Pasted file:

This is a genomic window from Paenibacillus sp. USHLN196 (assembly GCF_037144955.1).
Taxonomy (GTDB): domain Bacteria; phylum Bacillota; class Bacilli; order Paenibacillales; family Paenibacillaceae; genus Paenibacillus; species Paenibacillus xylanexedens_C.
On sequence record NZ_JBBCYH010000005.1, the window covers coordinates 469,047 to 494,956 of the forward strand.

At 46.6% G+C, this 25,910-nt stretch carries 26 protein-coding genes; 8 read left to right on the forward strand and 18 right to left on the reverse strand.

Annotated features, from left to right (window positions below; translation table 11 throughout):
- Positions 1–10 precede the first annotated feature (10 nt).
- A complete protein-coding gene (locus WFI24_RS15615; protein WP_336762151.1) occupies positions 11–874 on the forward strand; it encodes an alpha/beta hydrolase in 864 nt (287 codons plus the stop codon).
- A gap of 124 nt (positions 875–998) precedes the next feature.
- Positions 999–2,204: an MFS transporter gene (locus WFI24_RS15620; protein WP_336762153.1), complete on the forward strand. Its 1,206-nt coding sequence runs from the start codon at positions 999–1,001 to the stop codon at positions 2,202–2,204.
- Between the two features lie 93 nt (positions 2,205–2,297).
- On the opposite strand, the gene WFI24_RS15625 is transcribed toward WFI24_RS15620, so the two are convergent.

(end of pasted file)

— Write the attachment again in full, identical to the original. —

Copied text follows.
This is a genomic window from Paenibacillus sp. USHLN196 (assembly GCF_037144955.1).
Taxonomy (GTDB): domain Bacteria; phylum Bacillota; class Bacilli; order Paenibacillales; family Paenibacillaceae; genus Paenibacillus; species Paenibacillus xylanexedens_C.
On sequence record NZ_JBBCYH010000005.1, the window covers coordinates 469,047 to 494,956 of the forward strand.

At 46.6% G+C, this 25,910-nt stretch carries 26 protein-coding genes; 8 read left to right on the forward strand and 18 right to left on the reverse strand.

Annotated features, from left to right (window positions below; translation table 11 throughout):
- Positions 1–10 precede the first annotated feature (10 nt).
- A complete protein-coding gene (locus WFI24_RS15615; protein WP_336762151.1) occupies positions 11–874 on the forward strand; it encodes an alpha/beta hydrolase in 864 nt (287 codons plus the stop codon).
- A gap of 124 nt (positions 875–998) precedes the next feature.
- Positions 999–2,204: an MFS transporter gene (locus WFI24_RS15620; protein WP_336762153.1), complete on the forward strand. Its 1,206-nt coding sequence runs from the start codon at positions 999–1,001 to the stop codon at positions 2,202–2,204.
- Between the two features lie 93 nt (positions 2,205–2,297).
- On the opposite strand, the gene WFI24_RS15625 is transcribed toward WFI24_RS15620, so the two are convergent.